As the nation endeavors to usher in an era featuring a "new tone" in politics, AFSCME's Marty Beil thinks the old tone suits him just fine, thank you.
In December, outgoing Senate Majority Leader Russ Decker shocked his Democratic colleagues by voting against a last-minute attempt to ram through 19 public employee union contracts. Beil, the executive director of AFSCME Council 24, representing state workers, responded by calling Decker a "whore." "Not a prostitute, a whore. W-H-O-R-E," Beil proudly intoned, as if he were a pimply middle-schooler conquering a spelling bee word.
Later, when state Sen. Jeff Plale, a moderate Democrat who also voted against the contracts, accepted a job in Republican Gov. Scott Walker's administration, Beil turned this tried-but-true meme on Walker.
"When he says [Wisconsin is] 'open for business' and then appoints people like Plale," Beil clucked, "he's obviously saying that he doesn't draw the line at the world's oldest profession."
It's old hat for Beil, who in February 2010, in a radio chat with the now-infamous "Sly" on WTDY, Beil called former Tommy Thompson administration secretaries Jim Klauser and George Lightbourn "prostitutes." This time he was upset about a Wisconsin Policy Research Institute report highlighting the discrepancy between public and private pensions. Lightbourn is WPRI's president, and Klauser serves as chairman of its board.
So, for the record, it appears Beil's hierarchy of insults runs the gamut between "whore" (the worst), "prostitute" (not quite as bad) and "purveyor of the world's oldest profession." Yet some might even be tempted to include "paid union lobbyist" in their "pyramid of prostitution." It's a wonder Charlie Sheen hasn't given Beil a call to go party in a hotel room.
Looked at another way, Beil's obstinacy is understandable. Public employees are backed into a corner, primarily because of generous benefits granted them during the early 1970s, when government workers routinely took their grievances to the streets.
Between 1970 and 1982, local government workers went on strike 110 times; 90% of these strikes took place before 1977, when the Legislature passed a landmark mediation-arbitration law meant to settle contract disputes.
During this wild time, many local governments acquiesced to employee union demands, rather than face protracted work stoppages. During the early '70s, most local governments began paying the entire portion of public employees' pension contributions - a benefit that has drawn Walker's undivided attention.
Under the current Wisconsin Retirement System, state and local government employees build their pensions through both employer and employee contributions. State statutes require an employee contribution to the retirement fund, but in virtually every case, the government employer picks up the employee's share of the contribution. Thus taxpayers are on the hook for both the employee's and employer's share of these future retirement benefits - usually around 10% of that employee's paycheck.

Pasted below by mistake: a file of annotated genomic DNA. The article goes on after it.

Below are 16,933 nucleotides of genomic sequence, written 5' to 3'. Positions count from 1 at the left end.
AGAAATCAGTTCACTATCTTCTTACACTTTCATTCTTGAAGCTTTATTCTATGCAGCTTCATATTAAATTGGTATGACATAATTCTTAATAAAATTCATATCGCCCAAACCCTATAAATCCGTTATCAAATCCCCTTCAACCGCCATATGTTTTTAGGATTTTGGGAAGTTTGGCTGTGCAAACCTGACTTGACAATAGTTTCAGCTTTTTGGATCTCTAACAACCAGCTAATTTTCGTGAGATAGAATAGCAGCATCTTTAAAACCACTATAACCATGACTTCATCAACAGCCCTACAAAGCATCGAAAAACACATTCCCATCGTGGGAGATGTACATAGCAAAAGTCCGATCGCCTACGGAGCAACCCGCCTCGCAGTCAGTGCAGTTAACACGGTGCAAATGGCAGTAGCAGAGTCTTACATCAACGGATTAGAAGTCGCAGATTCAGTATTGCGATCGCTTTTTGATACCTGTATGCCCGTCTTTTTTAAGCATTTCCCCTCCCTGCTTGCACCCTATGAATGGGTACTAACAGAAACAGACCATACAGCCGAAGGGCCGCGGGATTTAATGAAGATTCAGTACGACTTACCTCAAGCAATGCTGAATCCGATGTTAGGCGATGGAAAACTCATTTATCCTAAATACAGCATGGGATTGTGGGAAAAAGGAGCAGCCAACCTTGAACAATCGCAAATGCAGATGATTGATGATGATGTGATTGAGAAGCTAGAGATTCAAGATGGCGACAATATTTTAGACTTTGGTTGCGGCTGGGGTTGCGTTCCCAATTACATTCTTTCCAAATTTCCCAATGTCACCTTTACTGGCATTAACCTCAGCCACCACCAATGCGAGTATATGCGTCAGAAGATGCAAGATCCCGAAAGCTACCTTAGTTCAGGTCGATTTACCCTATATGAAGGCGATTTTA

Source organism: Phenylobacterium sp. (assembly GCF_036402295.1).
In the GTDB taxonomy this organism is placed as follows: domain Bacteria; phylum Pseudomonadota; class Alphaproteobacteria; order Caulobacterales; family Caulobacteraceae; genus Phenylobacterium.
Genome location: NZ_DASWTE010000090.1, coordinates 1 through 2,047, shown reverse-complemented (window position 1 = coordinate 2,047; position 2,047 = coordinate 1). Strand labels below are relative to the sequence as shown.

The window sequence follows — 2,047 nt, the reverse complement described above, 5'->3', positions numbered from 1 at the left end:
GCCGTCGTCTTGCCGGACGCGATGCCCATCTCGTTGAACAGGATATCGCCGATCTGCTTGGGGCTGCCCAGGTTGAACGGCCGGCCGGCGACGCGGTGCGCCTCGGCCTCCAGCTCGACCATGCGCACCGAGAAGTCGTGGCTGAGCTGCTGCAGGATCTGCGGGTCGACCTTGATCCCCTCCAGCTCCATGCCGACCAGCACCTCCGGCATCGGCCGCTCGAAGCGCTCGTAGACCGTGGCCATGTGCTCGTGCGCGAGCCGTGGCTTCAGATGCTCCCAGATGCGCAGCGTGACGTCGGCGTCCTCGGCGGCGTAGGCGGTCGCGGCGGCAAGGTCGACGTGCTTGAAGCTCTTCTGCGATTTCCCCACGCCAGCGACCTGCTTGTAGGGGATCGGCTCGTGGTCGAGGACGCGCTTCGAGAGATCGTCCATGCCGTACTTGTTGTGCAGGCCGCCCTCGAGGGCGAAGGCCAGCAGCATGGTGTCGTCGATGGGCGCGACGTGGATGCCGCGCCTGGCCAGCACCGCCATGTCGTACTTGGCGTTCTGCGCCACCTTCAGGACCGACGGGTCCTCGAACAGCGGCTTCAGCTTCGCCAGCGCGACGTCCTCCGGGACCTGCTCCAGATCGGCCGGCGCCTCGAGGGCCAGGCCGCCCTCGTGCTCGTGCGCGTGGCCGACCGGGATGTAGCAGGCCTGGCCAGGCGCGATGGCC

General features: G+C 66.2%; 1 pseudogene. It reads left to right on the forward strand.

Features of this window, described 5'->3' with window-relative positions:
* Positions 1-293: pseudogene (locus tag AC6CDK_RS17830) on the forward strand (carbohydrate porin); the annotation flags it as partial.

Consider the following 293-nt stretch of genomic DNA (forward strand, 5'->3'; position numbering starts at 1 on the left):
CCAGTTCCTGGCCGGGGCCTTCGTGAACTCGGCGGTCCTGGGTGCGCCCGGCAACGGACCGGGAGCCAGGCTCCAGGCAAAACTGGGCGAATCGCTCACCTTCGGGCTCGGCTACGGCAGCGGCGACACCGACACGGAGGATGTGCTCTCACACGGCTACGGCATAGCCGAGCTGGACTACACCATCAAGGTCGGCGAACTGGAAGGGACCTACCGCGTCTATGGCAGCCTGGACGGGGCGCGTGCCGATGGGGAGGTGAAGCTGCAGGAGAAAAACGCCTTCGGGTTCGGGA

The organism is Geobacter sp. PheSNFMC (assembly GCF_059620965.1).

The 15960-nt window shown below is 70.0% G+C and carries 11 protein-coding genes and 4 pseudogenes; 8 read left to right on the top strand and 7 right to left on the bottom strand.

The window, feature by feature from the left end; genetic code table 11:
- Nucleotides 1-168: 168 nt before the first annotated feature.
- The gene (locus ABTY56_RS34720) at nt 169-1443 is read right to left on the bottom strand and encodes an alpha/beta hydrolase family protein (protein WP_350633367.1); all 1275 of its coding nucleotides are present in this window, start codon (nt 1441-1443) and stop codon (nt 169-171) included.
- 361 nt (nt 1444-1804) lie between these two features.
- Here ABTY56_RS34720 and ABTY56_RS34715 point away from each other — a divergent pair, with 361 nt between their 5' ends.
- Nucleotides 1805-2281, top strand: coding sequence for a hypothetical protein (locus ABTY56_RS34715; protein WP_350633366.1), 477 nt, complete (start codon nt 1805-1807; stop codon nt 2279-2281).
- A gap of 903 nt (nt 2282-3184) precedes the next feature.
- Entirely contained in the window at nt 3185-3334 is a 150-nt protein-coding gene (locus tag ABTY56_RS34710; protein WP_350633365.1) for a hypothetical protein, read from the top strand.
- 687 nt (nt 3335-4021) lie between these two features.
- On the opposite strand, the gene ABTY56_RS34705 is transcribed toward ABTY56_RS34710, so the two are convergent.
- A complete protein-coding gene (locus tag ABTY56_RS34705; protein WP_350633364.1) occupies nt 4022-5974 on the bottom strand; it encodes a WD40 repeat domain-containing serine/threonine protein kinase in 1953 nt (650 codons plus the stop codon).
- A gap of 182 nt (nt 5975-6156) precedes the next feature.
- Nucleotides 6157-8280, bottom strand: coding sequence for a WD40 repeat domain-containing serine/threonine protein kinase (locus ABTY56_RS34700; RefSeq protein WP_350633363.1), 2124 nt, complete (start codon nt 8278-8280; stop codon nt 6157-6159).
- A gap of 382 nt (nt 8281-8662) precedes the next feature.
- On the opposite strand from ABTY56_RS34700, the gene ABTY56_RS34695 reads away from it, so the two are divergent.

In a poll conducted by WPRI last November, 80% of respondents said they believed government employees should contribute to their own pensions. (In the poll, 33% of respondents considered themselves Democrats, while only 23% called themselves Republicans.)
Now, with the state facing a $3.3 billion shortfall, the Legislature will likely soon put the word "employee" back in the term "employee contribution."
Public unions argue that their benefits are much more generous than the private sector's because they are paid less in salary. Yet there's no evidence to suggest that's the case.
The state's "Facts About Wisconsin" website reports that the average pre-benefit salary of state workers for 2009 was $51,305 per year - while the average salary of the public at large stood at $38,655. To be fair, these numbers aren't entirely comparable, as state employees tend to be more educated, but nobody's going to be holding a telethon for government workers anytime soon.
Take the largest group of government employees in Wisconsin: public teachers. According to the Department of Public Instruction, the average state teacher in 2010 cost school districts $74,844 in salary and benefits. Private school teachers make a fraction of that amount, without the rigorous protections like tenure and stringent licensure requirements to keep people from competing for their jobs.
So Marty Beil will continue to do what he's paid to do, but he'll be doing it against a tidal wave of public and legislative sentiment. He may even continue to call people names.
But being a "whore" means you're paid for your work. If Beil continues to agitate in such a juvenile manner, the Legislature would be happy to screw his members for free.
Christian Schneider lives in Madison, works for the Wisconsin Policy Research Institute, and blogs at christianschneiderblog.com.